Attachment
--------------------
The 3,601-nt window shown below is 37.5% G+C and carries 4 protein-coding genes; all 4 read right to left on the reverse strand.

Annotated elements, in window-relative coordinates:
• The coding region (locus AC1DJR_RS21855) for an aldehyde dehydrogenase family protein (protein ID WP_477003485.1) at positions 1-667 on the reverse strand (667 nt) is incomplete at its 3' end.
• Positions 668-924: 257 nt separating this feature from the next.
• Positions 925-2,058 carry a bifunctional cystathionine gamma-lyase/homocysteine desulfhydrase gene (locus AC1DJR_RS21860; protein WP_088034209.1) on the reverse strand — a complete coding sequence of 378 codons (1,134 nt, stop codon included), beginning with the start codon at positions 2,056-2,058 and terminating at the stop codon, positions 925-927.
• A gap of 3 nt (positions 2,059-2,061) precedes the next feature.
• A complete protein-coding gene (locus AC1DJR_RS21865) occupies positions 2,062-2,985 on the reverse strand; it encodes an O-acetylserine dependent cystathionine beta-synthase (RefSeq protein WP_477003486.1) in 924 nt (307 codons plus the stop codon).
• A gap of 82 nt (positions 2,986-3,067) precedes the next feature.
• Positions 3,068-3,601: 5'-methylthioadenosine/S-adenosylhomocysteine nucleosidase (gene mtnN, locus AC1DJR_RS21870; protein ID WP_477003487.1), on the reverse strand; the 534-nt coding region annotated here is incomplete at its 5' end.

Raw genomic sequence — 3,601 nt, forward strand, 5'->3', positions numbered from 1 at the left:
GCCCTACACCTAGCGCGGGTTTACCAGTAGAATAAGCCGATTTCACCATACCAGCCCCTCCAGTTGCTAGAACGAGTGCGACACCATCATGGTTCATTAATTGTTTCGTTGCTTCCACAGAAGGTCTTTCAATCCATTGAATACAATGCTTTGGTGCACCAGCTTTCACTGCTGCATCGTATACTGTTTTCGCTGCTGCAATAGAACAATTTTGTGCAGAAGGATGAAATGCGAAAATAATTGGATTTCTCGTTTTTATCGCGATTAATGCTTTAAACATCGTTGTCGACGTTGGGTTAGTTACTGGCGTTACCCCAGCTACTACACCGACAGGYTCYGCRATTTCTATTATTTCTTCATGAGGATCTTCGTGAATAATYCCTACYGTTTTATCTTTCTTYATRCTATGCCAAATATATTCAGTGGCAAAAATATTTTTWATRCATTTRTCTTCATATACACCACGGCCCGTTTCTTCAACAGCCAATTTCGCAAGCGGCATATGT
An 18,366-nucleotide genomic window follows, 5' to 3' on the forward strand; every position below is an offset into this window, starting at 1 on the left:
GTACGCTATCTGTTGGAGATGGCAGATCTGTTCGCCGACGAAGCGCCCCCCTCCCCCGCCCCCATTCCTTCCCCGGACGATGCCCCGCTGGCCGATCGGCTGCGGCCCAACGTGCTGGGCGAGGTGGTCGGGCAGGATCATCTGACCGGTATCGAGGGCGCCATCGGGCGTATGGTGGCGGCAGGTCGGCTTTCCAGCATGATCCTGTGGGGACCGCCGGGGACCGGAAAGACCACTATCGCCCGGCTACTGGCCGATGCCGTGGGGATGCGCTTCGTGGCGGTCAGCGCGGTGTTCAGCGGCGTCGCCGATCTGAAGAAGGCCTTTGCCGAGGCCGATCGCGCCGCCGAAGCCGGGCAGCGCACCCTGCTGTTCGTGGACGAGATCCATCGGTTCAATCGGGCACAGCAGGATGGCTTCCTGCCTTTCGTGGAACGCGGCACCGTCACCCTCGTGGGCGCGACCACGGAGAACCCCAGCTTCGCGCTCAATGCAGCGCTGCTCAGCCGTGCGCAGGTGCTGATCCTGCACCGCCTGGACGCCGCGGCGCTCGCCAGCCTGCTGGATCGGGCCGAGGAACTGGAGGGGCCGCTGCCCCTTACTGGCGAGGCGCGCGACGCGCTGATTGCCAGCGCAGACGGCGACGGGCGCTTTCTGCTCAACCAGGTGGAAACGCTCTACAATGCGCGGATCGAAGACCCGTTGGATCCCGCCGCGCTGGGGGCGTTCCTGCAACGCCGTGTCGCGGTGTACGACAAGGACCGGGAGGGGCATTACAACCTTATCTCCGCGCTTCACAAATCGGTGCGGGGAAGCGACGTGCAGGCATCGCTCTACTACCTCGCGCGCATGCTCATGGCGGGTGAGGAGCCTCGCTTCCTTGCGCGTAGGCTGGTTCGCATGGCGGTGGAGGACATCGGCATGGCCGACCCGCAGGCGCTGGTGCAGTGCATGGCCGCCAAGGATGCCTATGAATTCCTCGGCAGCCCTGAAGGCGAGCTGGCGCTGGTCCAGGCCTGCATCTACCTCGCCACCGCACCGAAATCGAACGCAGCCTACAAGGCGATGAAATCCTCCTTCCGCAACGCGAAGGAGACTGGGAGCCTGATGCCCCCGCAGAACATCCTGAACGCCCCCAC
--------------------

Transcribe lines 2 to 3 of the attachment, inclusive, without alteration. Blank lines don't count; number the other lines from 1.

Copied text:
Annotated elements, in window-relative coordinates:
• The coding region (locus AC1DJR_RS21855) for an aldehyde dehydrogenase family protein (protein ID WP_477003485.1) at positions 1-667 on the reverse strand (667 nt) is incomplete at its 3' end.